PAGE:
Queen Elizabeth II once famously referred to her annus horribilis -- a horrible year during which almost everything went badly, from royal family scandals to a raging fire that destroyed parts of Windsor Castle.
The American housing market experienced its own form of annus horribilis in 2007 -- a year when all the sins and excesses of the previous six years were visited upon nearly everyone in the system:
Homeowners lost $160 billion in net equity in their homes from just the first quarter of 2007 through the third, according to the latest "flow of funds" data from the Federal Reserve. Homeowners' equity stakes -- their property value less their mortgage balances -- dropped to 50.4 percent, down from 56.1 percent as recently as 2002. Both numbers could be worse when the Fed's fourth-quarter survey is completed.
Foreclosures on single-family homes hit 1.69 percent in the third quarter -- the worst in decades -- and 5.6 percent of all home mortgages in the country were delinquent by 30 days or more. One out of five subprime adjustable-rate loans nationwide was delinquent by the end of the third quarter, but the proportion was even higher in a handful of states: 26.2 percent in Michigan and nearly 23 percent in Massachusetts.
Home sales tanked in almost every local market that had seen hyperinflation in home prices during the boom years of 2001 to 2005. Local declines in excess of 50 percent year-to-year are not unusual in parts of California, Florida, Nevada and Arizona. In many of the same markets the sales booms had been propelled by speculative investors looking for quick payoffs. Now one-quarter of all new foreclosures in California, Arizona and Nevada involve investor units -- frustrated flippers sending back the keys.
The national inventory of unsold houses jumped to 10.8 months, a level that even the most optimistic economists concede is a drag on the overall market.
Job losses in housing and mortgage-related industries have been staggering -- into the hundreds of thousands by some estimates -- and extend to the highest executive ranks of Wall Street's and banking's most prominent firms. When you lose billions of dollars on dumb bets on subprime mortgage securities, you also can lose your head.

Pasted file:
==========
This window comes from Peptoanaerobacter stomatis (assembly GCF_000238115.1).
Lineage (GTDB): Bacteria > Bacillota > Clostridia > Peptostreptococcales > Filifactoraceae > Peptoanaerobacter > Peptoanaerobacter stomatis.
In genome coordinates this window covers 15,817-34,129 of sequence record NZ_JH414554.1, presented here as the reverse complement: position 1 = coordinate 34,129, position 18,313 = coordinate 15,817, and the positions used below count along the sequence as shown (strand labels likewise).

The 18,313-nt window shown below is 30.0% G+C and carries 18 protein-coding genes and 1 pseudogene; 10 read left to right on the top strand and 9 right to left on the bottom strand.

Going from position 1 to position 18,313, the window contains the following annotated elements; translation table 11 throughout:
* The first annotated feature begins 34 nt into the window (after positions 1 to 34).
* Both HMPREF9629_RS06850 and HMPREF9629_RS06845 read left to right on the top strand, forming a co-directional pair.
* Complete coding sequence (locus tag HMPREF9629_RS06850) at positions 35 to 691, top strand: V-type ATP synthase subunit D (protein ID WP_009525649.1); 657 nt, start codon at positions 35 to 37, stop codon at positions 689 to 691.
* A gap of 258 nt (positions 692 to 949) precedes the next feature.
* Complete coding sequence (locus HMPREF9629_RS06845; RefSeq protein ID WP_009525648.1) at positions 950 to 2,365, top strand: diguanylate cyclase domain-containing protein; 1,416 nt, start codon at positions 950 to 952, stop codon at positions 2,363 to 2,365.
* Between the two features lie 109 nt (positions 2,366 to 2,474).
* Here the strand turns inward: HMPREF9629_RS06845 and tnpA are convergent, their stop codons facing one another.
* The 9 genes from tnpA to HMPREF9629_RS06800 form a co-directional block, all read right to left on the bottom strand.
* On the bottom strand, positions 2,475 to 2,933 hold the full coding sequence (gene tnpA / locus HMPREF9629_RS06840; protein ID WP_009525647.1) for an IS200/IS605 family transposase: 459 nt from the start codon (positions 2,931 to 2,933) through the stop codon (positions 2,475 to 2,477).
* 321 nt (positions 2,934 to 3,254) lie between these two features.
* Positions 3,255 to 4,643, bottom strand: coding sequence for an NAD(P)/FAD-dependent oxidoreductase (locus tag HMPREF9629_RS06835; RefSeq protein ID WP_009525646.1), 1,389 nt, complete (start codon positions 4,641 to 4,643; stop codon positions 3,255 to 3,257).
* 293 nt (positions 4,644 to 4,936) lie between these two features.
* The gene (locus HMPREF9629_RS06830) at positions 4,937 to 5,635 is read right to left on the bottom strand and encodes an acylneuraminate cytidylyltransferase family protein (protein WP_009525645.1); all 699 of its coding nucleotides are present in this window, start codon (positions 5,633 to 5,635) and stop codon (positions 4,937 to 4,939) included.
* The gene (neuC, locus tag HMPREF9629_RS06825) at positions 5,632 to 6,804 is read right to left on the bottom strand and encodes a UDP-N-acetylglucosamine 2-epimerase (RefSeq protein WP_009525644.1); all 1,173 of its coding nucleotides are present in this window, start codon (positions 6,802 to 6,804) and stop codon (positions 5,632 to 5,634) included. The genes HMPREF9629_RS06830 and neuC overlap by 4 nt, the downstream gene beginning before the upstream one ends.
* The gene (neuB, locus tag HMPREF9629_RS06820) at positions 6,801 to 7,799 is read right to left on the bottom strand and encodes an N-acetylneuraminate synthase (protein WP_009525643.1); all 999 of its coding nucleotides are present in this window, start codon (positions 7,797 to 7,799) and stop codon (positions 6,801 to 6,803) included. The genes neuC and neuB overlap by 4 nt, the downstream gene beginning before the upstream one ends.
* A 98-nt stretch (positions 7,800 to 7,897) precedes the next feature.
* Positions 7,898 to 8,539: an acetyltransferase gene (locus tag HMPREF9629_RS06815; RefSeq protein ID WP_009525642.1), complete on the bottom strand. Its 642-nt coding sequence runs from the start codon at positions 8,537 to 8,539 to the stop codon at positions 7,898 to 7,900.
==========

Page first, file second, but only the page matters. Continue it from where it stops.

Enough. Everybody knows these tales of woe -- and more. It's been a lousy year. Could 2008 be better?
I think the odds are reasonable that it will. Here's why: Even through the grimmest headlines of 2007, there were a number of positive underlying economic forces propping up real estate and keeping it from a true bust. If those forces continue, they should help cut the time needed for the correction cycle to bottom out and the historically inevitable recovery cycle to begin.
Take mortgage rates. Had the cost of money been significantly higher in 2006 and 2007, does anyone doubt that the delinquencies and foreclosures stemming from the toxic vintages of subprime loans would have been much worse? But the 30-year fixed rates that hovered in the low 6 percent range for much of the year -- even in the high 5s for a couple of weeks -- allowed many borrowers to refinance into alternatives such as FHA or conventional Fannie Mae/Freddie Mac loans. The recently announced national loan modification and rate-freeze effort should keep at least some -- no one knows how many -- struggling subprime homeowners out of foreclosure in the new year.
Steady, moderate national growth of new jobs, economic expansion and low inflation also helped the national housing market in 2007 and could do the same in 2008. By the way, despite all the scary statistics, sales of existing and new homes in 2007 totaled an estimated 6.5 million, which would make it the fifth largest sales year in American real estate history.
Another fact that often got lost amid the bad headlines in 2007 and offers reason for hope for a better 2008: Vast swaths of the country never experienced the excesses of the boom years, and have not endured the pains of the crunch under way in the most volatile markets. The latest quarterly home price data from the Office of Federal Housing Enterprise Oversight found that while significant declines have occurred in dozens of speculative markets during the past year, prices were flat or up in 204 of the 287 metropolitan markets surveyed, including Maryland, which saw a small increase.
At some point in every correction cycle, even in the most depressed markets, consumer psychology begins to change. People who need or want houses look around, see lower prices, affordable financing, and say: Hey, this is a smart time to buy. The cycle has done its work.
It won't be everywhere, but that psychology should begin taking hold in a growing number of local markets sometime in 2008.